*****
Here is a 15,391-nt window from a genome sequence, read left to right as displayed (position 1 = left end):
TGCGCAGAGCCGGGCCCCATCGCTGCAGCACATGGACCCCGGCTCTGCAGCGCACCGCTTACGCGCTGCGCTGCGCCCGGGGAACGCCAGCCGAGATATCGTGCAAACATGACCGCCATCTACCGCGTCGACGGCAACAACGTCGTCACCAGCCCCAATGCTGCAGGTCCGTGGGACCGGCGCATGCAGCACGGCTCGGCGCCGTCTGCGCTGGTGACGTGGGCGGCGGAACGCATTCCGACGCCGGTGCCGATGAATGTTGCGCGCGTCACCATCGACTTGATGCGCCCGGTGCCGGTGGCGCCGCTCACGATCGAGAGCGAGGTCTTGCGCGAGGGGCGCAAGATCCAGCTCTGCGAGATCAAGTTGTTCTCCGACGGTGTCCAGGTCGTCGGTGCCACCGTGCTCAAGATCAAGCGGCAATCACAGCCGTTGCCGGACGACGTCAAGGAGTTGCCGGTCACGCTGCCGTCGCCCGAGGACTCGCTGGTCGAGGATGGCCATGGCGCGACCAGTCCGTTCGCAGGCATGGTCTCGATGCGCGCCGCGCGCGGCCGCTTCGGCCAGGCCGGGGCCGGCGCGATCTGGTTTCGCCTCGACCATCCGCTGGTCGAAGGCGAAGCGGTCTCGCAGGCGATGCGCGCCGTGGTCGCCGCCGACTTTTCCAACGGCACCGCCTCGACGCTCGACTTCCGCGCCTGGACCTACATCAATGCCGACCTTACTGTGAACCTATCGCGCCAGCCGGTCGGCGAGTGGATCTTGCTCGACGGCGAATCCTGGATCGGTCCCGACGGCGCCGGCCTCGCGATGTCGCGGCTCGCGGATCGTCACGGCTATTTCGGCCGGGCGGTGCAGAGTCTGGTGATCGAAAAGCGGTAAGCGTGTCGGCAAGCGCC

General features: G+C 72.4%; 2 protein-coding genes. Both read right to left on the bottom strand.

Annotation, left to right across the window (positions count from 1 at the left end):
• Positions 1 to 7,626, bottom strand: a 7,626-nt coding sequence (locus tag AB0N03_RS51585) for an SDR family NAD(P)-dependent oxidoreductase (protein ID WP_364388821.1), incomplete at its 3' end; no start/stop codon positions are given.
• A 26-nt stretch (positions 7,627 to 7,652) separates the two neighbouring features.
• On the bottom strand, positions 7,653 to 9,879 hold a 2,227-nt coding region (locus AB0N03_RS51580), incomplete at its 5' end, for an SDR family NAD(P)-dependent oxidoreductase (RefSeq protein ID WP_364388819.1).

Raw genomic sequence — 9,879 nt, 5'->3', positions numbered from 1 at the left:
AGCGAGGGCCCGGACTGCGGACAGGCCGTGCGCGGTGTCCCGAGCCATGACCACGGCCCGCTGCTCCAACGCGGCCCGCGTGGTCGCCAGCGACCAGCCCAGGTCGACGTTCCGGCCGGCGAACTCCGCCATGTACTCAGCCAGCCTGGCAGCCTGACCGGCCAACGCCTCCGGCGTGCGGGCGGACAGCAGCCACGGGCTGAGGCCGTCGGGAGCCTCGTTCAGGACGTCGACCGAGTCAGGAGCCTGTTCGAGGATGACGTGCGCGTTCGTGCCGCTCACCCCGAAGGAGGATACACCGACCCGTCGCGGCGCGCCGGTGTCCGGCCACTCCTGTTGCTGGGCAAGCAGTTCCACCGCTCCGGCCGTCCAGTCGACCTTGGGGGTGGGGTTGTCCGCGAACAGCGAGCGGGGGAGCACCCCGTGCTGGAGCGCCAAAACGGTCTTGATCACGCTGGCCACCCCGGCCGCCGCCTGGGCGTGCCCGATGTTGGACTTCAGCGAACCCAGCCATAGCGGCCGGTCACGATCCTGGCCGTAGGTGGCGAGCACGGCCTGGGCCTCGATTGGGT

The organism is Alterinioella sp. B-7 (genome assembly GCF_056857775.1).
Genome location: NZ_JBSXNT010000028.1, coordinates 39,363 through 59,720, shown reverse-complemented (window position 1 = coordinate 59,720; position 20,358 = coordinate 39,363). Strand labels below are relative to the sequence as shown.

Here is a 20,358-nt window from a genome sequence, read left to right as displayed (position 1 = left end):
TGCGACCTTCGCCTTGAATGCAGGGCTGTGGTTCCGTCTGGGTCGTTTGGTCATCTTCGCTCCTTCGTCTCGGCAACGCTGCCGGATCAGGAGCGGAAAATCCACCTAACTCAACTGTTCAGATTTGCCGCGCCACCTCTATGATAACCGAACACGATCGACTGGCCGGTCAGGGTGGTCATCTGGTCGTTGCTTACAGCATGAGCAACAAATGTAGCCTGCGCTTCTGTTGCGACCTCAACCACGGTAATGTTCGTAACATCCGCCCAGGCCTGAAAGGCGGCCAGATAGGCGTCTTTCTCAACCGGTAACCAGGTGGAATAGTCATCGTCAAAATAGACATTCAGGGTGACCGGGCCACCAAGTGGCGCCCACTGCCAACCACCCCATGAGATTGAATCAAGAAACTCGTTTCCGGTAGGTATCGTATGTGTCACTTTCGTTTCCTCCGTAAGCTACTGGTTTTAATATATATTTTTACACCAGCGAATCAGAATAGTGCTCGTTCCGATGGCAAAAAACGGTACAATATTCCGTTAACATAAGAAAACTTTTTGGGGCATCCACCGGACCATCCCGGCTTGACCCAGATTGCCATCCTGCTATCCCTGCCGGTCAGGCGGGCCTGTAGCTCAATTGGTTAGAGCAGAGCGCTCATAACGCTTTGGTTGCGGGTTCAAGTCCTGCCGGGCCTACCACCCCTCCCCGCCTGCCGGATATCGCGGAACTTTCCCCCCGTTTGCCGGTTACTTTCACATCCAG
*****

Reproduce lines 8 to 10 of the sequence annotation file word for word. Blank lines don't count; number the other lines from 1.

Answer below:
Raw genomic sequence — 9,879 nt, 5'->3', positions numbered from 1 at the left:
AGCGAGGGCCCGGACTGCGGACAGGCCGTGCGCGGTGTCCCGAGCCATGACCACGGCCCGCTGCTCCAACGCGGCCCGCGTGGTCGCCAGCGACCAGCCCAGGTCGACGTTCCGGCCGGCGAACTCCGCCATGTACTCAGCCAGCCTGGCAGCCTGACCGGCCAACGCCTCCGGCGTGCGGGCGGACAGCAGCCACGGGCTGAGGCCGTCGGGAGCCTCGTTCAGGACGTCGACCGAGTCAGGAGCCTGTTCGAGGATGACGTGCGCGTTCGTGCCGCTCACCCCGAAGGAGGATACACCGACCCGTCGCGGCGCGCCGGTGTCCGGCCACTCCTGTTGCTGGGCAAGCAGTTCCACCGCTCCGGCCGTCCAGTCGACCTTGGGGGTGGGGTTGTCCGCGAACAGCGAGCGGGGGAGCACCCCGTGCTGGAGCGCCAAAACGGTCTTGATCACGCTGGCCACCCCGGCCGCCGCCTGGGCGTGCCCGATGTTGGACTTCAGCGAACCCAGCCATAGCGGCCGGTCACGATCCTGGCCGTAGGTGGCGAGCACGGCCTGGGCCTCGATTGGGT

The organism is Alterinioella sp. B-7 (genome assembly GCF_056857775.1).